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Thread: Ohio: Bill to loosen regulations for concealed-handgun licenses Passes

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    Ohio: Bill to loosen regulations for concealed-handgun licenses Passes

    Ohio: Bill to loosen regulations for concealed-handgun licenses

    House Bill 234 Which passed the House and Senate now heads to Governor John Kasich

    Reduce classroom requirements from 12 hours to 8. Two of those hours in person training. The rest online or in person.

    Scrap residency rules that require 45 days as a Ohio Resident before getting a permit.

    Automatically recognize concealed licenses from other states that recognizes Ohio licenses. This would bypass the requirements that the attorney general would have to enter in agreement.

    It would enable Ohio Concealed Carry licenses bypass NICS checks.

    Six month grace period for members of the military and other organizations and their families.


    (This bill also included allowing silencers to be used for hunting which I did a separate post on)

    http://www.cleveland.com/open/index....tive_vote.html

    "The Ohio House voted 69-16 to concur with the concealed-handgun changes, which were added Tuesday by the state Senate. The measure now heads to Gov. John Kasich's desk for his signature."
    I am not a lawyer, I study the history of gun control laws.

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    It also gets rid of the long standing goofy language in Ohio law that somehow made any semi-automatic center fire firearm into an "automatic weapon" if a magazine capable of holding 31 or more rounds was inserted.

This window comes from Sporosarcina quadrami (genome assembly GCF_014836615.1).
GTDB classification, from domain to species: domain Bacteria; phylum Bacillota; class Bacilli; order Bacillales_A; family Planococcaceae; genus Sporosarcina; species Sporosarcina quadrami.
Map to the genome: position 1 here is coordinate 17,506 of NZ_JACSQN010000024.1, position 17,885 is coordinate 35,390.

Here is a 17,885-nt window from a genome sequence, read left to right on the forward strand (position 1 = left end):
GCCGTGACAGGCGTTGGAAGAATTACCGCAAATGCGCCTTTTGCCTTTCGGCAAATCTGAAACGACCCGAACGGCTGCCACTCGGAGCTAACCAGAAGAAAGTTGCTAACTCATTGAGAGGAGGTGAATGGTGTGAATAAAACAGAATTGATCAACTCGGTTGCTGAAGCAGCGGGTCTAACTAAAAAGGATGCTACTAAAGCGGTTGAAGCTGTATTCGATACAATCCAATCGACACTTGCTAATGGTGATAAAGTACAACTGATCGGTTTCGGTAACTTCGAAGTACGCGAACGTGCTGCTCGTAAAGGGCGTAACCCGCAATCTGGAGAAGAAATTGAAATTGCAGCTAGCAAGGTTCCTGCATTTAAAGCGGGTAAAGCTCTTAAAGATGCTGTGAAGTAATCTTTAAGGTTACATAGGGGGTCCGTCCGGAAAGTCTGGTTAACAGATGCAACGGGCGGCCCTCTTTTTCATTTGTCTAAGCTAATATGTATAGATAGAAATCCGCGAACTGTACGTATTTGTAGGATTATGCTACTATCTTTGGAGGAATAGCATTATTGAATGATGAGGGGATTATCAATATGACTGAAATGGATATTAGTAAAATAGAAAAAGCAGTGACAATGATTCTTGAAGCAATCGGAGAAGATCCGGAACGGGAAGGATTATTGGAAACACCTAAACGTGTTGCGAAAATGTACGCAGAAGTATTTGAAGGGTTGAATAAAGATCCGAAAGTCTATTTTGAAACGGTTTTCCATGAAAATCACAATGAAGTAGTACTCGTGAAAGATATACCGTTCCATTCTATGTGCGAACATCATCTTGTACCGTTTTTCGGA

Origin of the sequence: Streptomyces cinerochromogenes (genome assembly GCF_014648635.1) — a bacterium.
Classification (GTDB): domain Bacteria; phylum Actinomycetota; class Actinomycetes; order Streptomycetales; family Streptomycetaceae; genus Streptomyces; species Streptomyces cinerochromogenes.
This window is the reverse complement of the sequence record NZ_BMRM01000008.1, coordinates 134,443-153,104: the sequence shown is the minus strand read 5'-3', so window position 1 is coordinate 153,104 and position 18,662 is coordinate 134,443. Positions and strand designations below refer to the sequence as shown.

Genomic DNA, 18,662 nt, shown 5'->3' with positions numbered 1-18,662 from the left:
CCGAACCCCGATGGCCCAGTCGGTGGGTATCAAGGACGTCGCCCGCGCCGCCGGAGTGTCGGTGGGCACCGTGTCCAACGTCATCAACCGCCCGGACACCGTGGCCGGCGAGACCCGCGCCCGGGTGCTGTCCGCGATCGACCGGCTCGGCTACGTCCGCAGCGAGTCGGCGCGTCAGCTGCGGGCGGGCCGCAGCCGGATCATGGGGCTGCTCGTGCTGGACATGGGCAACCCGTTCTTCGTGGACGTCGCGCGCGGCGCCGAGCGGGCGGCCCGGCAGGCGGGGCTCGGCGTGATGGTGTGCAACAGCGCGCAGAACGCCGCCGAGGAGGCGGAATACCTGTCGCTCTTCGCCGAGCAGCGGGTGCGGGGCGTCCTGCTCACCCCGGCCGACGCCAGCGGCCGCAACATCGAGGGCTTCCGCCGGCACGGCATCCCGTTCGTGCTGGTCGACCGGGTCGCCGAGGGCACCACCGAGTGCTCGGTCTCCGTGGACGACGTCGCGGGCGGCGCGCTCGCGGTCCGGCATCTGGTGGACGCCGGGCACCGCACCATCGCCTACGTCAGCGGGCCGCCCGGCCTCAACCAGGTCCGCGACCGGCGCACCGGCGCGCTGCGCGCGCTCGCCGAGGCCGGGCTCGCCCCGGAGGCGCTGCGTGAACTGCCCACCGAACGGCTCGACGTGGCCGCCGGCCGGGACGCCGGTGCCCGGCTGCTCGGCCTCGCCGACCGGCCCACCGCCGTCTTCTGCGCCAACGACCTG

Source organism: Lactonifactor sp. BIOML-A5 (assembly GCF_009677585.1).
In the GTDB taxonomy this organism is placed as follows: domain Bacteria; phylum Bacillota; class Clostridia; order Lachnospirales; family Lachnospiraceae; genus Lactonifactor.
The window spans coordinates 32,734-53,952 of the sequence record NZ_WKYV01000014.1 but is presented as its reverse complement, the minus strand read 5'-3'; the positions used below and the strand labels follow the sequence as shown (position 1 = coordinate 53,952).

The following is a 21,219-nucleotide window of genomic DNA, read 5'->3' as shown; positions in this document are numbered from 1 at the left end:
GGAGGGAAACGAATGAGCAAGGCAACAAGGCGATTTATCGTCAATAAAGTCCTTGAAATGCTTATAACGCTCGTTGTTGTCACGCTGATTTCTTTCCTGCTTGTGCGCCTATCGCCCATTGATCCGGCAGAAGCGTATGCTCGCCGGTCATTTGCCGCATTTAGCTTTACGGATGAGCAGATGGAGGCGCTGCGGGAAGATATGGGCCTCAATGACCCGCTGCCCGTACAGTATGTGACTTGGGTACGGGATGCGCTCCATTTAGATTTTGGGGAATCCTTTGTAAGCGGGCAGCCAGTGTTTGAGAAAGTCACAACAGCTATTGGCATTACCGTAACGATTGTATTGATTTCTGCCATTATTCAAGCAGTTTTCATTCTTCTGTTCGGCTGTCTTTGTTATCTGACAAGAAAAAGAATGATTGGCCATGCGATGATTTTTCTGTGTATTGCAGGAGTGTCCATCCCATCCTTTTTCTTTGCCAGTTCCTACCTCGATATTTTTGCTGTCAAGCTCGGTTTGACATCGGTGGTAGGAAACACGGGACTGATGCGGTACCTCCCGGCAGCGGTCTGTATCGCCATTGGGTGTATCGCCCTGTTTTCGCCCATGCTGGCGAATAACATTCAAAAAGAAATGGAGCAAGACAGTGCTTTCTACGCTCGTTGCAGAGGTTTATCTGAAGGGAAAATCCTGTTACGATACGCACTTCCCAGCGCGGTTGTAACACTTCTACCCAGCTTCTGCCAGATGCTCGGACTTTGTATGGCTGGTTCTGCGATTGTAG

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    Quote Originally Posted by Midwest View Post
    Ohio: Bill to loosen regulations for concealed-handgun licenses

    House Bill 234 Which passed the House and Senate now heads to Governor John Kasich

    * * *

    Automatically recognize concealed licenses from other states that recognizes Ohio licenses. This would bypass the requirements that the attorney general would have to enter in agreement.
    That one needs a qualifier. Full reciprocity still requires a reciprocity agreement. The out-of-state licenses/permits of non-residents will be honored temporarily, so they are good for an extended visit, implicitly as long as six months. However, at the end of six months, an Ohio resident must have an Ohio license or a license/permit from another state with which Ohio has a reciprocity agreement.

    Just thought I'd share that with you.

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    I see that as passed the changes to 2917.11 Disorderly conduct & 2917.31 Inducing panic, which would had added the following line to both statues, " The exercise of a constitutional or statutory right is not, in itself, a violation of this section and does not constitute reasonable, articulable suspicion of criminal activity." did not make it into the final bill after the several were condensed.

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    Quote Originally Posted by RCall View Post